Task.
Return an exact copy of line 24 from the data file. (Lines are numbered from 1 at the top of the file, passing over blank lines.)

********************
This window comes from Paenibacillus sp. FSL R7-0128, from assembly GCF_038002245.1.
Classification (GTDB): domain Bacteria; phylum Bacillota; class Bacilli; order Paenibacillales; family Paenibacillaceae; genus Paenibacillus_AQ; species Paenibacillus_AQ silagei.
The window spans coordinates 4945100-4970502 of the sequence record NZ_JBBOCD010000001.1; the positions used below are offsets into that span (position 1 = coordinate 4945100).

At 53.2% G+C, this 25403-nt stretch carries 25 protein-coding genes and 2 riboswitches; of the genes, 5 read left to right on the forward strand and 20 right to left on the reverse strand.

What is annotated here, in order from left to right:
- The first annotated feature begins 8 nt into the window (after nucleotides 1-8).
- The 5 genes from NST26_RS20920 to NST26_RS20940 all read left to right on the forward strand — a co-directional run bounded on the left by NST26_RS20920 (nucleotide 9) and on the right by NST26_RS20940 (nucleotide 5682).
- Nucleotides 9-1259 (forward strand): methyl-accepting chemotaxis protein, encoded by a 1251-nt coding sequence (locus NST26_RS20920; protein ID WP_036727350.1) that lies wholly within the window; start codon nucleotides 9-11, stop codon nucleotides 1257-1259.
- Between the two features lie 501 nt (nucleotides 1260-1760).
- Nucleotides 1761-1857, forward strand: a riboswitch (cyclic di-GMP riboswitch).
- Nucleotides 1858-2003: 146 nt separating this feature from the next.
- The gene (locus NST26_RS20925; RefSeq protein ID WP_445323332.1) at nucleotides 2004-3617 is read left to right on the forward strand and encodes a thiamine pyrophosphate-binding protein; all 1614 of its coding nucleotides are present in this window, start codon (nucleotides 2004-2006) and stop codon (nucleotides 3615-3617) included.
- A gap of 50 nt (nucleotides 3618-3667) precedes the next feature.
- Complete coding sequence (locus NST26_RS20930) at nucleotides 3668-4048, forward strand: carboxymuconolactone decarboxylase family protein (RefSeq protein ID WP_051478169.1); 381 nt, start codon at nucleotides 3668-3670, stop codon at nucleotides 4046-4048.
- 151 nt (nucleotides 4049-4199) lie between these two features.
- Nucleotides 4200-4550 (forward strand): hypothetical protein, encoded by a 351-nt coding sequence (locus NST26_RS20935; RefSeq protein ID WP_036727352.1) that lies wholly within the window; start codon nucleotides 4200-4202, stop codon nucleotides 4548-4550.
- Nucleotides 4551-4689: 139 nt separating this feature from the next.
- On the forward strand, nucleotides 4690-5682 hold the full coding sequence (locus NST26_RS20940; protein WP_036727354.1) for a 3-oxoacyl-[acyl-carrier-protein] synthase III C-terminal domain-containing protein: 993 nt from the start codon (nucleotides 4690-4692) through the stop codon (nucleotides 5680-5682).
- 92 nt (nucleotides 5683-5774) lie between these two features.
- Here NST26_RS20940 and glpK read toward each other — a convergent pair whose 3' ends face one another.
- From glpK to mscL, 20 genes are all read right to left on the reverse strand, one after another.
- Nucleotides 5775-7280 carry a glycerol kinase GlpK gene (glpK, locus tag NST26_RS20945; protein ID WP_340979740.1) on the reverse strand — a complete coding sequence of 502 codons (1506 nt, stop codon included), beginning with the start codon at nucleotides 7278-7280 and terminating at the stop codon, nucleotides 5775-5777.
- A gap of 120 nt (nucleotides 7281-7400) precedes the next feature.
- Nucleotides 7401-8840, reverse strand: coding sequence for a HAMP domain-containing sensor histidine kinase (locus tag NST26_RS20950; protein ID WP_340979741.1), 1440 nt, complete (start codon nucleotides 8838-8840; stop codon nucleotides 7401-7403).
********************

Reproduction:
- Nucleotides 7401-8840, reverse strand: coding sequence for a HAMP domain-containing sensor histidine kinase (locus tag NST26_RS20950; protein ID WP_340979741.1), 1440 nt, complete (start codon nucleotides 8838-8840; stop codon nucleotides 7401-7403).